Be warned: The following post has absolutely nothing to do with sports.
While listening (because I was in a place where the music was playing, not because I chose to) to some modern country music the other day I was put off by the general laziness of the song lyrics and the accompanying music. Essentially today’s country music is one generic song about partying in the country with a basic stereotype about country folks intertwined either accidentally or more likely purposely. It irritates me.
I grew up in the country on a small farm. I have been to a field party or two, I’ve been to the lake, I’ve likely been in the vicinity of all those songs. But that is not the summation of country living. I know for a fact that there is much more to it than that.
For instance my father and his father and most of my family grew up poor and rural. Their lives were not constant field parties with four wheel drives. Their lives were tough and work driven. They were lucky if the family had a vehicle to share amongst them. Go back and listen to the songs of that era and you will see a different type of “country” that reflects such a way of life. Listen to “Workin Man Blues” and maybe you’ll find what it really was to be from the rural working class.
In that era my grandfather who was both literate and formally undereducated (it is possible to be both) pushed all of his children to move forward, to pursue education so that they perhaps wouldn’t have to live such a hard life. He wanted better for his kids. That is not to say that he didn’t appreciate the life he lived, but that he understood that it was far from a big party.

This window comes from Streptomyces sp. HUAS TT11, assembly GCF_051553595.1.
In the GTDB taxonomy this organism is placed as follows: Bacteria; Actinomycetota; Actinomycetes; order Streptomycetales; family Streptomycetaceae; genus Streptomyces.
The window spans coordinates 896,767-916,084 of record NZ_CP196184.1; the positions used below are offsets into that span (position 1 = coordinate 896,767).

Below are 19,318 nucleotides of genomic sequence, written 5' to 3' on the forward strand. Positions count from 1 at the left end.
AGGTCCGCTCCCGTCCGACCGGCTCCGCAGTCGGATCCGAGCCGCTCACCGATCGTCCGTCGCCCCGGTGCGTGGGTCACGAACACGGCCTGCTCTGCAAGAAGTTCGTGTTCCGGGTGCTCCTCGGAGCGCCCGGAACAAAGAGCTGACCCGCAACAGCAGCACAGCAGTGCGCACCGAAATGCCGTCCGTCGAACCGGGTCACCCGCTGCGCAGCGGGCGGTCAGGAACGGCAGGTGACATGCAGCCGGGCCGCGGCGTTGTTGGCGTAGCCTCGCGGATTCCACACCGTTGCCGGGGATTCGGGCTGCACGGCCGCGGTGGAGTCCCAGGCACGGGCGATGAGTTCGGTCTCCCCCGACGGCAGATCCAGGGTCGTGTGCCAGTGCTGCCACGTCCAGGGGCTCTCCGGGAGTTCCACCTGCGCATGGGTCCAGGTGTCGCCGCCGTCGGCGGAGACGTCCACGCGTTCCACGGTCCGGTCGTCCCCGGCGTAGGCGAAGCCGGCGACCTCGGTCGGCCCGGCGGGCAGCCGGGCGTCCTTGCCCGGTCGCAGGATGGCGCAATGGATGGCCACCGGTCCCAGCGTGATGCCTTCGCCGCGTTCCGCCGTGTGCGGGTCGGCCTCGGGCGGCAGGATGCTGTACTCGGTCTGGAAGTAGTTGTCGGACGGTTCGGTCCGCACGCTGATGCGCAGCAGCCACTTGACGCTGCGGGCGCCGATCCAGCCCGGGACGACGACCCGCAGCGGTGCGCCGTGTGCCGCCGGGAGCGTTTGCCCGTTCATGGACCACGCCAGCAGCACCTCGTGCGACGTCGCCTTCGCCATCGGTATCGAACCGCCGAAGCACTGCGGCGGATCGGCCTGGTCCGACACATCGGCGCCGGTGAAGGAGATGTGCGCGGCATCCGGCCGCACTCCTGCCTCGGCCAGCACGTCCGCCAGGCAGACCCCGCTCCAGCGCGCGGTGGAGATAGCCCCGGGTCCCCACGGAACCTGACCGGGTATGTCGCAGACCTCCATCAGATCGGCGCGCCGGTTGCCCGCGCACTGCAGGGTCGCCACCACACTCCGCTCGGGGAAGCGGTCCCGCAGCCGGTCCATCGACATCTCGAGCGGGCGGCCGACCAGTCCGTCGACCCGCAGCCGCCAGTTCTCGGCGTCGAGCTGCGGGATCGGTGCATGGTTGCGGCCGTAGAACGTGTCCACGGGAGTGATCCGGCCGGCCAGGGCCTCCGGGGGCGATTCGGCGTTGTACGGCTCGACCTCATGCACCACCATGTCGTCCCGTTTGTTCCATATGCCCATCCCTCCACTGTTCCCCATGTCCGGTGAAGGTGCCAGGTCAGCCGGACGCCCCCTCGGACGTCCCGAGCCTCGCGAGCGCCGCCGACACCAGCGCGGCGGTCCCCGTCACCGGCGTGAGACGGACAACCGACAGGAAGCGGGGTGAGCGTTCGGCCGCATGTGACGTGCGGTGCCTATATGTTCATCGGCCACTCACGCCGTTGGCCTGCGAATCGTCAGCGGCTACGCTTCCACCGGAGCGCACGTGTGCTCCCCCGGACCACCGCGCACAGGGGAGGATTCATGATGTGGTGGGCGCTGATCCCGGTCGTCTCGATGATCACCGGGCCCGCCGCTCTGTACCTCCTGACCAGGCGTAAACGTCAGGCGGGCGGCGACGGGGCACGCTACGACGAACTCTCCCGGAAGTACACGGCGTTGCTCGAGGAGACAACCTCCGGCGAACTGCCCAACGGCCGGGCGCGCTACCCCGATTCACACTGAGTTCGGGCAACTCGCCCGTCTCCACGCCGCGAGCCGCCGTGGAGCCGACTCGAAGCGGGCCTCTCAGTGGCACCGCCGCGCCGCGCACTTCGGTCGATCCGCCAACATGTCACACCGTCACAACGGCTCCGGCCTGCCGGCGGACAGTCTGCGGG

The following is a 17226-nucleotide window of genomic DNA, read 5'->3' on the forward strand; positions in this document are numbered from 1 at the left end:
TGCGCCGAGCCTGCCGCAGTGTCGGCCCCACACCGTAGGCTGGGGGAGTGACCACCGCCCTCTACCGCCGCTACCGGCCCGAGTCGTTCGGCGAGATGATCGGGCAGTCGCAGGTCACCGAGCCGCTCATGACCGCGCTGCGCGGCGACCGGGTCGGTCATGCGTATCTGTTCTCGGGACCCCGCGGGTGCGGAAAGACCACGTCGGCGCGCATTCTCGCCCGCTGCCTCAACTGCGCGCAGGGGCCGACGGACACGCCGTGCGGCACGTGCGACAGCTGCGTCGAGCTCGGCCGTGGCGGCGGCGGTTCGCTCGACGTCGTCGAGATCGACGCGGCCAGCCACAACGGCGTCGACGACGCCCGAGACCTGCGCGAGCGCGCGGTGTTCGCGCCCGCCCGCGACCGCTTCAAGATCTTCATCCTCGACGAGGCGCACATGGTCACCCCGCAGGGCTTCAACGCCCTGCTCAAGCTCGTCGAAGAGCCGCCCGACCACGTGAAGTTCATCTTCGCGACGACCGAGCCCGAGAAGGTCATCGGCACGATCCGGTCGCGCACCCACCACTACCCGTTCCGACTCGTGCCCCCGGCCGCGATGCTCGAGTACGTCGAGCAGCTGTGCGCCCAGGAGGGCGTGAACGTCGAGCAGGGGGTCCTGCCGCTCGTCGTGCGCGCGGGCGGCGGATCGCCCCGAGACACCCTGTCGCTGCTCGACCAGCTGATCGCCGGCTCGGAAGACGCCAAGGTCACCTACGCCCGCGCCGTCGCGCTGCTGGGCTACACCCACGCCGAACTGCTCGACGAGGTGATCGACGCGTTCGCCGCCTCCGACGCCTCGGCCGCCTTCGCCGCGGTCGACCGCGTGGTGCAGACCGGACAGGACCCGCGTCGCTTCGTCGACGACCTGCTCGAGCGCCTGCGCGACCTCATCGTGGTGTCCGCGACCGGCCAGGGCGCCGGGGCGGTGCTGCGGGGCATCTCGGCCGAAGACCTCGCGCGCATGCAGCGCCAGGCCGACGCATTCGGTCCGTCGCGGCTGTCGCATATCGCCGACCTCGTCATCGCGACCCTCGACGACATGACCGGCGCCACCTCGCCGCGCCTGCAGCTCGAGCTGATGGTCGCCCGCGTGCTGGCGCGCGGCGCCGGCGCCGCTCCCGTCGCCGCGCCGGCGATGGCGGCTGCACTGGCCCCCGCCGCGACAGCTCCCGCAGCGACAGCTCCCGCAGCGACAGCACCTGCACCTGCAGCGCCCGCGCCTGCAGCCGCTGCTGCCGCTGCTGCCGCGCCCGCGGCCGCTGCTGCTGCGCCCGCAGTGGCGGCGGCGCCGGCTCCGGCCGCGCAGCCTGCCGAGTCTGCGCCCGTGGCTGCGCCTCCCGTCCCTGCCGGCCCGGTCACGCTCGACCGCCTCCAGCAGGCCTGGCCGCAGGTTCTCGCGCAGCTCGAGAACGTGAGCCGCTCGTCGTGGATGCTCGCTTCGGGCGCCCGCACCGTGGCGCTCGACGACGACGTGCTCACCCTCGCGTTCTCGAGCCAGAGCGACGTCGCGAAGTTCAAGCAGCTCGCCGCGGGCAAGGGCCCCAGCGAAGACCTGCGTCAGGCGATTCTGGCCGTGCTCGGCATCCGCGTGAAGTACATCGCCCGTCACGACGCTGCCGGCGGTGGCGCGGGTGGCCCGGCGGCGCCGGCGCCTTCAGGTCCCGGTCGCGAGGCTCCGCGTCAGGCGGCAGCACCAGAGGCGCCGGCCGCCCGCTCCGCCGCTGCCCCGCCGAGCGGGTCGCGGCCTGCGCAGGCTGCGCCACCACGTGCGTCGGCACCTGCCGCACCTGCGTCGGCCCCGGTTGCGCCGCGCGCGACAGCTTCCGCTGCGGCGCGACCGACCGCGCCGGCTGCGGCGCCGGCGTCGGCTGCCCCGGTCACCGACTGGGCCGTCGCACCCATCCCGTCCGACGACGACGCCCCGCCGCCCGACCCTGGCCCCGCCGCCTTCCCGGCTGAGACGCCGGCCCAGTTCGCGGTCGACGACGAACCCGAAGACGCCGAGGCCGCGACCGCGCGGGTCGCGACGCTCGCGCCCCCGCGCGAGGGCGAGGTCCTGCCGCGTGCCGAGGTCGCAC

His vision came to fruition. His children all graduated from high school and so did his grandchildren. Some graduated from college and hold advanced degrees. But we are all still from the country. And I guess this is part of what bothers me. Stupidity and ignorance and recklessness are not the rural attributes I recall. Not all of us are called to be brain surgeons, but the rural life of my youth was a place where grown ups acted like grown ups. And we valued intelligence in all its forms.
I suppose I grew up thinking the definition of a country boy (or girl) was somebody who could do it all. I envisioned someone who could put tobacco in the barn, put a basketball in the hoop and put a good book to use. Somewhere that view of rural life has evolved into the petty ridiculousness found too often in today’s country music. It lacks the thoughtfulness and the intelligence that really exists in the country and instead portrays us all as a bunch of party going morons. This is a shame.
There is a place out in the very edges of Monroe County that is very special to me. Without giving its location away, I will share that few have been given access to it. The men who bought the land and built the building that sits there are some of my favorite people. To me they are the definition of country boys. They can hunt, fish, build, drive, work, party…everything one would imagine. If the world was burning, I would want these guys with me because as Bocephus said, they would find a way to survive.
But among them are teachers and businessmen and financial advisors and manufactures and construction workers and farmers. They are literate. They can read. They are wildly intelligent and thoughtful. They are not your country music stereotype. Nor are most of us.
So my message to the young people especially who listen to this drudgery and believe they have to live accordingly or else be a traitor to their roots. No. What you are seeing on that CMT video or hearing on that pop song disguised as country music is not real. You can be from the country and still be smart. You can use the farm for more than a party. Education and responsibility are not for some citified elite but for all of us. After all, Robert Frost was a farmer.